Alabama AD Greg Byrne Prepared to Play Football Using CDC Guidelines

Scott Polacek@@ScottPolacekFeatured ColumnistAugust 13, 2020

The SEC logo is shown outside of the Hyatt Regency hotel for the NCAA college football Southeastern Conference's annual media gathering, Monday, July 10, 2017, in Hoover, Ala. (AP Photo/Butch Dill)
Butch Dill/Associated Press

Alabama athletic director Greg Byrne plans on the Crimson Tide playing football this fall. 

Charlie Potter of 247Sports shared Byrne's statements he made on a video call with reporters in which he said there has been some but "not a ton" of conversation inside the SEC about moving the season to the spring amid the COVID-19 pandemic.

"Our goal is to play this fall right now," Byrne said. "We've adjusted since March, and we'll continue to evolve and adjust as is necessary."

He also stressed that Alabama will follow guidelines put in place from the Centers for Disease Control and Prevention:

"If you follow the CDC guidelines from a contract-tracing standpoint, I think you have an opportunity to move forward and try to play—whatever sport it is—in the fall. That's what we've been doing as a department, and that's what we're going to continue to do. If the fall sports season is called off at some point then, obviously, we'll follow those guidelines. But I think we've heard clearly from our student-athletes that the great majority of them want an opportunity to try to play."

The college football season appeared to be on the brink of not happening when the Big Ten and Pac-12 announced they were postponing until at least the spring, but the SEC, ACC and Big 12 all appear set to play in the fall for now.

Alabama head coach Nick Saban said he believes players are safer inside the confines of the football program than outside it.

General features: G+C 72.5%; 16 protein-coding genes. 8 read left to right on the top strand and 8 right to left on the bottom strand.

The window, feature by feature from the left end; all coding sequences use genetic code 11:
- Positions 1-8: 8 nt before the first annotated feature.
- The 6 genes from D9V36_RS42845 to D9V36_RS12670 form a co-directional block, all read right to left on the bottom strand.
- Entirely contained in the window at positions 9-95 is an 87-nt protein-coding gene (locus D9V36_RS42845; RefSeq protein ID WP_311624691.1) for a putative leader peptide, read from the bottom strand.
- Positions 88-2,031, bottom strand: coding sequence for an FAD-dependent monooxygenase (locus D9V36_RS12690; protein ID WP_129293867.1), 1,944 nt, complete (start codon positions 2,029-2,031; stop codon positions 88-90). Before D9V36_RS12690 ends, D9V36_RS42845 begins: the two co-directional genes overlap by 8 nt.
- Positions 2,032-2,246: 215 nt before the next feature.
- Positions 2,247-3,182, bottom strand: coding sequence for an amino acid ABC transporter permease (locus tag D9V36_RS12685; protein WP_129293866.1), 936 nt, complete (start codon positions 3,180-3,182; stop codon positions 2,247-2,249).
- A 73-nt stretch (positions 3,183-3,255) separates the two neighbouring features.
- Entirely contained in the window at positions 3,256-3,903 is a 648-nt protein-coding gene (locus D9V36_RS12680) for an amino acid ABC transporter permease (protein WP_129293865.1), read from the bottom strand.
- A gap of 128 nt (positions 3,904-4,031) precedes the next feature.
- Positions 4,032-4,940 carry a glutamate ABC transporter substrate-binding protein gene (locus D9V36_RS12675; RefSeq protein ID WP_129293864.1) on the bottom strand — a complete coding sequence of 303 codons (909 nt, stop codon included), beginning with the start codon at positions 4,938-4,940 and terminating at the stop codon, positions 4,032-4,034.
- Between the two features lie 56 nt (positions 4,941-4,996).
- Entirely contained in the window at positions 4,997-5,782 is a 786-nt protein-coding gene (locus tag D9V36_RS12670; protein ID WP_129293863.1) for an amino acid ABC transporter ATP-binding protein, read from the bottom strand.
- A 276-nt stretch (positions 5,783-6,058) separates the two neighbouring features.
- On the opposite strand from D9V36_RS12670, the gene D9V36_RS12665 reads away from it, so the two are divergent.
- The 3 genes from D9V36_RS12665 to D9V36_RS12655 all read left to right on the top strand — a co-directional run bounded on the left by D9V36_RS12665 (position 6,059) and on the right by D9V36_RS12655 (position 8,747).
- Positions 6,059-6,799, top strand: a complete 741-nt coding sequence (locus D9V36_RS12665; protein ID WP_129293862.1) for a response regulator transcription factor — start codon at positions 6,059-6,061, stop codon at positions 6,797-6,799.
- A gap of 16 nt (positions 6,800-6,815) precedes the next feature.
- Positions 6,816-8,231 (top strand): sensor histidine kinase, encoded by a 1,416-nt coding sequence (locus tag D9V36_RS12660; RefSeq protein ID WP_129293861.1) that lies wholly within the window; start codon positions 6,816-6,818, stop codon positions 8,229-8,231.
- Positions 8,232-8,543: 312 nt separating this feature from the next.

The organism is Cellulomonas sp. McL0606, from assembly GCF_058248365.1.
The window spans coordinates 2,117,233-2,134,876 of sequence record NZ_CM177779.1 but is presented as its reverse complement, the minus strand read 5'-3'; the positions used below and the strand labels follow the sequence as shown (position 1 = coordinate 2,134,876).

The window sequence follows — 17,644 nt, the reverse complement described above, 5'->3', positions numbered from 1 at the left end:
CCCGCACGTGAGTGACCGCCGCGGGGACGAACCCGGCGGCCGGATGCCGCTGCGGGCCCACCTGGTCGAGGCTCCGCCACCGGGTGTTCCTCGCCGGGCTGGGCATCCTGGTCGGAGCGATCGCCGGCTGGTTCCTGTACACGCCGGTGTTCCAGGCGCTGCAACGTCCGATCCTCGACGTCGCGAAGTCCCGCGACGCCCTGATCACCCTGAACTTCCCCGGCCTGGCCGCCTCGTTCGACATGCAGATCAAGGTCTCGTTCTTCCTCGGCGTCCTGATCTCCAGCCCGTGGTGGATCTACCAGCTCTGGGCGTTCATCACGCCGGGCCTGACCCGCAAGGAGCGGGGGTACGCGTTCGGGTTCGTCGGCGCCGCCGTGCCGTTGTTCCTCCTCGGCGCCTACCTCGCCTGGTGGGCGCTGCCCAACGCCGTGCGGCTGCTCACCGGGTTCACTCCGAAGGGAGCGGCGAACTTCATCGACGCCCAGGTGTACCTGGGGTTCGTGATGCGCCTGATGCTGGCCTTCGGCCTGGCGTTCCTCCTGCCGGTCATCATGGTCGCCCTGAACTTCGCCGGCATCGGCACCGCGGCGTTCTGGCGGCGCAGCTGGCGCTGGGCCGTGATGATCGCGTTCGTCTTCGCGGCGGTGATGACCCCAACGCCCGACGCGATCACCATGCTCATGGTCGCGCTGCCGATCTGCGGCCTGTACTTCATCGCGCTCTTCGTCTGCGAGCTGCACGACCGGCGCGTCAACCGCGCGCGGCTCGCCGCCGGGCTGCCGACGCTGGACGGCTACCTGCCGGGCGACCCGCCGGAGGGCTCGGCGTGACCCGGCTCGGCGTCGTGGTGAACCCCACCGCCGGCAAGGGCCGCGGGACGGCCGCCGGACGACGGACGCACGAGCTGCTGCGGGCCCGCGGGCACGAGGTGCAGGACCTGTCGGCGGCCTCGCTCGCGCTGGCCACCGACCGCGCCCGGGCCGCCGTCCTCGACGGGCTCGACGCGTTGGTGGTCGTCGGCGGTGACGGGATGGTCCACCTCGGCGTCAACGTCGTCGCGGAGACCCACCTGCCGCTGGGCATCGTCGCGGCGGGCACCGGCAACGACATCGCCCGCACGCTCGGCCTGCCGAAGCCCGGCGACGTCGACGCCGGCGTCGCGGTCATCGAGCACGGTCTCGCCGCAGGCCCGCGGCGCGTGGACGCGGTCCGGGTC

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"I want to play, but I want to play for the players' sake, the value they can create for themselves," Saban said, per Chris Low of ESPN. "I know I'll be criticized no matter what I say, that I don't care about player safety. Look, players are a lot safer with us than they are running around at home. We have around a 2 percent positive ratio on our team since the Fourth of July. It's a lot higher than that in society. We act like these guys can't get this unless they play football. They can get it anywhere, whether they're in a bar or just hanging out."

Byrne echoed that sentiment and talked about the "umbrella" Alabama provides its players.

He also said the Crimson Tide have not had a case of myocarditis and are actively monitoring their athletes for the heart condition.

That is notable because Nicole Auerbach of The Athletic reported the Big Ten was aware of at least 10 players who had myocarditis, which could be linked to the COVID-19 virus. It was a factor in the decision to not hold a football season in the fall with so much uncertainty remaining about the long-term effects of the virus.

As of now, the SEC still plans on playing come fall.

Alabama is scheduled to start its season Sept. 26.